2. international partners (also non-POGO) were engaged in the definition of the needs for coastal observations and provide a list of functionalities requested for the novel platforms
  3. the architecture for an OpenMODs versatile platform for ocean monitoring was defined a “condensation nucleus” was formed to stimulate the formation of a cluster of OpenMODs partners especially from developing countries such as from Africa
  4. a “condensation nucleus” was formed to stimulate the formation of a cluster of OpenMODs partners especially from developing countries such as from Africa

What is the method or approach for OpenMODs 2.0?

The overarching objective of OpenMODs 2.0 is to produce a prototype of a versatile low-cost ocean observing platform ready to be tested and equipped with a variety of sensors and to consolidate and enlarge the potential user community (notably African countries and Asian coastal countries) and verify the potential of this class of platform for networking, research and educational purposes.

In this project, we intend to implement in practice what has been worked out and envisaged in concepts and meetings in OpenMODs community. Pivotal to the project is the development of working prototypes of the low-cost platforms up to a Technological Readiness Level (TRL) level 6/7 (see Tab.1). The second point is to engage and prepare a user community with a series of initiatives detailed in the work plan in order to facilitate the swift uptake of the novel technologies (African countries in the forefront, but not exclusively limited to them). Additionally, the use of this platform as educational equipment will be tested in specific cases and will be a blueprint in a conceptual framework of science, technology and practice transfer and dissemination to the local user communities.

Work plan

The OpenMODs 2.0 workload is distributed over the following work packages:
• WP 1: Platform prototyping & testing
• WP 2: Community consolidation
• WP 3: Education, communication and dissemination

What will be the outputs from the project?

We aim to increase the knowledge, application and awareness of OPENMOD devices as a COGO fleet. The performance of these platforms should be tested and assessed. Besides the dissemination of the methods (display it mainly open access) and the dissemination of the measured data, the potential of OpenMODs platform for educational purposes should be verified. The results will contribute to value the POGO activities (e.g. exploitation of NANO Alumni expertise).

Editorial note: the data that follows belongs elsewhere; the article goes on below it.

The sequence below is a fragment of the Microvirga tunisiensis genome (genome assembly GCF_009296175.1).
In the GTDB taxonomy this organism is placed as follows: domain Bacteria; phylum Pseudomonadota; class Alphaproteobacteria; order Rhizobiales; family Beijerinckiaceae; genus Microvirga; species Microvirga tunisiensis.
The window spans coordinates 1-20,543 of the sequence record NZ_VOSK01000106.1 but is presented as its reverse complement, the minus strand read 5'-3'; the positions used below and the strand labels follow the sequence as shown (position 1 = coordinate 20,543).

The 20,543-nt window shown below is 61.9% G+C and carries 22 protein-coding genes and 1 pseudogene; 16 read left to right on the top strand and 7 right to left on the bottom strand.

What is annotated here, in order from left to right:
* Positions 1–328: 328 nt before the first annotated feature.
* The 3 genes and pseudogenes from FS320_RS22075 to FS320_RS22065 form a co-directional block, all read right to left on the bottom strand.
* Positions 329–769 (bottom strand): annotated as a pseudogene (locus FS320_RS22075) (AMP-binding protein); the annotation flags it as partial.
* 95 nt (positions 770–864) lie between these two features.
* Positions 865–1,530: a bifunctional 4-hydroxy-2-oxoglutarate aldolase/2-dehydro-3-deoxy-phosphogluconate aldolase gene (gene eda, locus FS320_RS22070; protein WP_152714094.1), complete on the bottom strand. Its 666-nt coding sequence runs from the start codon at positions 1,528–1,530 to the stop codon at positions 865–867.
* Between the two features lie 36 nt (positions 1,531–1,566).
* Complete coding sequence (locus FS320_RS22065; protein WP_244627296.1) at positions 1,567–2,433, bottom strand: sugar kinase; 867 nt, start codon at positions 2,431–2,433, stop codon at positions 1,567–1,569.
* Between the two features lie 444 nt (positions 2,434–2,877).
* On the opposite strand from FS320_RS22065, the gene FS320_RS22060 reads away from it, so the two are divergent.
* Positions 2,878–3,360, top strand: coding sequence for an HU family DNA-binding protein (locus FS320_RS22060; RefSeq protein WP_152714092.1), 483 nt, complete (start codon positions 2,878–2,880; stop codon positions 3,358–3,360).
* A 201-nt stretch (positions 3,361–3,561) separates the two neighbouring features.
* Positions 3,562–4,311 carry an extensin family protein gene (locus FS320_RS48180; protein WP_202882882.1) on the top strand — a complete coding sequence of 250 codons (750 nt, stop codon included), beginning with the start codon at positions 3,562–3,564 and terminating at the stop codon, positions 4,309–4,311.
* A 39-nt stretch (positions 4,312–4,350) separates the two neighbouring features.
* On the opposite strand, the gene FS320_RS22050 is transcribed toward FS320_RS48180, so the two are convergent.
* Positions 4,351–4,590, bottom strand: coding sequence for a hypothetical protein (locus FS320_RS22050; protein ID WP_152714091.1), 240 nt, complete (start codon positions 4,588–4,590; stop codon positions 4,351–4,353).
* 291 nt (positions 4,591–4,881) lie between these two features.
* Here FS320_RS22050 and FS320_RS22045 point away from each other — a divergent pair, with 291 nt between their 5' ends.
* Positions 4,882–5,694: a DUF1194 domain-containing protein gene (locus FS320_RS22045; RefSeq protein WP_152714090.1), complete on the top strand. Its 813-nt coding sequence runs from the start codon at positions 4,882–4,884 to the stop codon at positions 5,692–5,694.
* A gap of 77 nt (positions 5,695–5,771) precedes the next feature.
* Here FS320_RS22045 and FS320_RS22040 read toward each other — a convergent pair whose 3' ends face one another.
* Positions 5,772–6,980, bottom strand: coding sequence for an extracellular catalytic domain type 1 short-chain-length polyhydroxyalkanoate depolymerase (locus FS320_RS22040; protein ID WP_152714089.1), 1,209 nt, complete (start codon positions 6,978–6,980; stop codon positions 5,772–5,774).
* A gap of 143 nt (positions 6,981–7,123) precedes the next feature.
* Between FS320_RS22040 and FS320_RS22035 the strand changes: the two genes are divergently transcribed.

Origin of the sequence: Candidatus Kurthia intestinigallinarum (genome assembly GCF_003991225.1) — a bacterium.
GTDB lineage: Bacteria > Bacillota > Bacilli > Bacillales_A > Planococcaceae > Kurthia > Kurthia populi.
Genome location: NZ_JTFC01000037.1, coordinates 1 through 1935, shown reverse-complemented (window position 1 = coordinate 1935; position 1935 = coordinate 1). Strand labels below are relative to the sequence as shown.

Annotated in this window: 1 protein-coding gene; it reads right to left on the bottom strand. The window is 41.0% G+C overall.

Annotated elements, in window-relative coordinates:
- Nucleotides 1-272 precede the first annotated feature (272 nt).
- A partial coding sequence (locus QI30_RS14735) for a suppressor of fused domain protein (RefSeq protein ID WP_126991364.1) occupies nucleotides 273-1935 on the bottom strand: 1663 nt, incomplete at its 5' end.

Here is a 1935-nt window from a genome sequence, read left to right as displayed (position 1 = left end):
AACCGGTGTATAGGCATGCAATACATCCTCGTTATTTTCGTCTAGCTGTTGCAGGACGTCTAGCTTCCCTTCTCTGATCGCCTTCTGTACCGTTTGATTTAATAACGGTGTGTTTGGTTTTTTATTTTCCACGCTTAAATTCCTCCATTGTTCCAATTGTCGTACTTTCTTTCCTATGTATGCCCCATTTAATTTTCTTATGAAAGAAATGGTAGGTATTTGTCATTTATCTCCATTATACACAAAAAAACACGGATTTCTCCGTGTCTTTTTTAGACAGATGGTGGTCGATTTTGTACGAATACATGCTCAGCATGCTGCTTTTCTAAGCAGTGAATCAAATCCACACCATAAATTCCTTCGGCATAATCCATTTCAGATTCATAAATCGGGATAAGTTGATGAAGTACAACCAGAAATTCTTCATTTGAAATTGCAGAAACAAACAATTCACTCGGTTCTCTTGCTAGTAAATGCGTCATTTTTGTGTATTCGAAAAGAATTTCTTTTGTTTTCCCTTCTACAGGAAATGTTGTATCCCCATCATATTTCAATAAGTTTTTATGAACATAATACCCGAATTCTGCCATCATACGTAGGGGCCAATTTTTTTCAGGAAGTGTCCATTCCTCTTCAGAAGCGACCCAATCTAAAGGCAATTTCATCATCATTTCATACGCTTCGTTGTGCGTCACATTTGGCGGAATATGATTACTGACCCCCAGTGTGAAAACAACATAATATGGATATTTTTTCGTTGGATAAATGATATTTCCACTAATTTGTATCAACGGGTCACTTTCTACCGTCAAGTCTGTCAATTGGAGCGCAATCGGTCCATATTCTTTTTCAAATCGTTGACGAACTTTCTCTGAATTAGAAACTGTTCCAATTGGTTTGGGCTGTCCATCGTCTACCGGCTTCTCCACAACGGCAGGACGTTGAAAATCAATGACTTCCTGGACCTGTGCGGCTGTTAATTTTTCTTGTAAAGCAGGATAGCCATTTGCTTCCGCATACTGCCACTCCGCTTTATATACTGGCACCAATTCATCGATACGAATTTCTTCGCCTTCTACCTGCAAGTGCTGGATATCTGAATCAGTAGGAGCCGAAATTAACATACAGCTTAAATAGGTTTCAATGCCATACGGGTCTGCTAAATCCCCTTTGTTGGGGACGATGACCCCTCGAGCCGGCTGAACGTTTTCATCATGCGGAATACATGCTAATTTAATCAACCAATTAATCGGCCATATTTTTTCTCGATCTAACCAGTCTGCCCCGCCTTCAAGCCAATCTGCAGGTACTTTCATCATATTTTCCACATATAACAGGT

The following deliverables will be produced during the project:

  • WP1.T1.1 OpenMODs Platform Final Plan
  • WP1.T1.2a Prototype Implementation and Testing
  • WP1.T1.2b Alpha –tested OpenMODs Prototype
  • WP2.T1 Ongoing projects on coastal ocean observations in Africa
  • WP2. T2a Definition of pilot monitoring cases
  • WP3.T2b Panel of educational experts to develop a teaching module
  • WP3.T2c Teaching module on COGO within the NF-POGO CofE and an online resource. (Educational material; m14-18, PU)
  • WP3.T3 Teaching booklet, manual and open source material

Status: Complete Project

Year: 2019 - 2022

Members involved

Project Participants


  • Alessandro Crise, OGS, Itlay
  • Karen H. Wiltshire, AWI, Germany


  • Riccardo Gerin, OGS, Italy
  • Eva-Maria Brodte, AWI, Germany
  • Fabio Brunetti, OGS, Italy
  • Vito Ramos, INDP (IMAR)/OSCM, Cabo Verde
  • Marco Zennaro, UNESCO/The Abdus Salam International Centre for Theoretical Physics (ICTP), Itlay
  • Ermanno Pietrosemoli, UNESCO/The Abdus Salam International Centre for Theoretical Physics (ICTP), Itlay